What Does Bad Steak Smell Like?

At some point, we all discover that something in our fridge has gone bad. Maybe you bought it and forgot about it, or maybe the grocery store was a little too optimistic about their best-by date. In any case, there are some clear ways to tell whether your cut of beef has just died a second death. Mold is the easiest to spot, as is gross liquid leaking from it (caused by decomposed myoglobin in the muscles) or general discoloration (caused by both myoglobin and hemoglobin in the blood). Bad steak tends to get slimy, too.


What about smell, though? Like plenty of other foods, a rotting steak will smell like sour ammonia, or the infamous "rotting egg" smell of sulfur. If you're not sure whether or not your steak passes the smell test, that's a decent sign that it's still alright. A bad steak doesn't just have a faint odor; it has a noticeable, rancid stink to it. On the other hand, fresh beef generally doesn't have a strong smell. Fresh steak might smell faintly metallic, but this is completely normal because beef naturally has iron in it.

The rotten egg smell of bad steak

Steaks spoil the same way as everything else in the back of your fridge: It's exposed to germs. Once the meat is exposed to air, all sorts of bacteria, mold, or yeast will find their way onto the food, and certain chemical reactions begin taking place. Hydrogen sulfide is a specific chemical infamous for its rotten egg smell, and both that and pungent ammonia are commonly produced by decomposing foods. Cold, dry environments like the fridge can slow bacterial growth, but they can't stop it; the steak will still decompose.


Meat of any kind can be cross-contaminated by other spoiling foods, so if you keep your steak too close to other foods and it's not sealed in an airtight container, that's a storage mistake ruining your food. Besides keeping it separate, keep it on the bottom shelf so there's no chance of those runny myoglobin liquids leaking onto other food. Once you've cooked the steak, the best way to keep leftovers from spoiling is to stick them in the fridge right away when you're done eating to minimize the amount of time it's left out at room temperature.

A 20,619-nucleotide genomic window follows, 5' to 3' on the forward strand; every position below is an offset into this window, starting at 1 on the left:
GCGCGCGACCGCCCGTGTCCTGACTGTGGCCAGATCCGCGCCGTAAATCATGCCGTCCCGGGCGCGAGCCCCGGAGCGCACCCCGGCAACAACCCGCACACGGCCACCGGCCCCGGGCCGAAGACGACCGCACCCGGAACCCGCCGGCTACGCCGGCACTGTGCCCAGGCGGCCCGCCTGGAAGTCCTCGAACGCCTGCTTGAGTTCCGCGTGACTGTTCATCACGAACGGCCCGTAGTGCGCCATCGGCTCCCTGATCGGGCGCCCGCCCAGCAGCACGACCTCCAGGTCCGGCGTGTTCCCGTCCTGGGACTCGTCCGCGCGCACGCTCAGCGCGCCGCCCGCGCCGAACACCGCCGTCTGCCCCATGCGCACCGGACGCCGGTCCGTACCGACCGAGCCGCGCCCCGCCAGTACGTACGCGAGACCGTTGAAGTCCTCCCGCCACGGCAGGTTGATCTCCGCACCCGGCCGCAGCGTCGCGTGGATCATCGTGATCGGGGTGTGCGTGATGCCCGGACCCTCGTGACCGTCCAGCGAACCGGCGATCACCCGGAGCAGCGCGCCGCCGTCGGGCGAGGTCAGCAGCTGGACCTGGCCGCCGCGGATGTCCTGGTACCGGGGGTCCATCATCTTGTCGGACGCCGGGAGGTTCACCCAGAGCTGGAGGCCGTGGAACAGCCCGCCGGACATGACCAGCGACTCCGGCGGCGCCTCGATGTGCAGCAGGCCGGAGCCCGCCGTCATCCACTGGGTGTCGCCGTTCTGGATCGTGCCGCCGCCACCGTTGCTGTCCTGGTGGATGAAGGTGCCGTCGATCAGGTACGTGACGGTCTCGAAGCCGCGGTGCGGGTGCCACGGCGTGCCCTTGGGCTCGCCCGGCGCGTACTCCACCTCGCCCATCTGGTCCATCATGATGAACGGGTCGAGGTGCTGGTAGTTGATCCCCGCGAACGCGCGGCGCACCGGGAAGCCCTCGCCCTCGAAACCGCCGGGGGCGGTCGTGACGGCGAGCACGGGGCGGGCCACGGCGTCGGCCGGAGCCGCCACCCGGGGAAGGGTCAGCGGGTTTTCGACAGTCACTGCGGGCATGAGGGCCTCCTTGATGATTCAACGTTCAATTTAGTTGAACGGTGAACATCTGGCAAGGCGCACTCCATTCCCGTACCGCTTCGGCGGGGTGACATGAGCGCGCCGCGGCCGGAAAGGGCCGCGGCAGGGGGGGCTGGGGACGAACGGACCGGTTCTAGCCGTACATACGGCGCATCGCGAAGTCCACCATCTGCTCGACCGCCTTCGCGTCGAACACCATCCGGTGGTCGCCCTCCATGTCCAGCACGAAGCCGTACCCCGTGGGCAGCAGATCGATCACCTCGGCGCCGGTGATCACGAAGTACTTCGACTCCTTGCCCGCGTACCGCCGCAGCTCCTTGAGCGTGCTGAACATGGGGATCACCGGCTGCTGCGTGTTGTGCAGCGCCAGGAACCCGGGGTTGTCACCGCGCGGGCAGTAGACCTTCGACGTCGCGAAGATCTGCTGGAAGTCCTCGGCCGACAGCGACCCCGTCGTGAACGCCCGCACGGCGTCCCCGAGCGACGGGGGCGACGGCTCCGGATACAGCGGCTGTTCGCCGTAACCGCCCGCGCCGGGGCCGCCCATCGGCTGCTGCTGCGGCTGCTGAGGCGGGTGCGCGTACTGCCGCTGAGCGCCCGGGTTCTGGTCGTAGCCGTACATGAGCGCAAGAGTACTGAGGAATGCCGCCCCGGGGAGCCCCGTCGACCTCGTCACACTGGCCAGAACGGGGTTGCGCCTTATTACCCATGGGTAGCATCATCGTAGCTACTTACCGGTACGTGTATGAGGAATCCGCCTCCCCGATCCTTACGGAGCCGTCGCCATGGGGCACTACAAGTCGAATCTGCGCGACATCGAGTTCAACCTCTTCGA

How long until steak starts to smell?

If it's stored well, a steak should last about three to five days in the fridge before you're likely to notice that rotten egg smell. Ground beef spoils faster than whole cuts because there's more surface area that's exposed to potential bacteria in the air. With either steak or ground beef, freezing it will help it last longer. Steak can be safely frozen for up to a year.


It's worth mentioning that the type of bacteria which spoils food isn't always the same kind of bacteria that can make you seriously ill. "Spoilage bacteria" decompose foods and give them foul odors, and they range from familiar faces like mold to certain kinds of bacteria. However, they don't carry much risk of threatening illness. More dangerous pathogens like salmonella and E. coli can still be found in meat that doesn't smell or look spoiled. This isn't to say you should eat spoiled steak — you should toss it away because it's disgusting — but that spoilage isn't the only concern with a bad steak. Cooking steaks at the right temperature is the best way to deal with pathogens.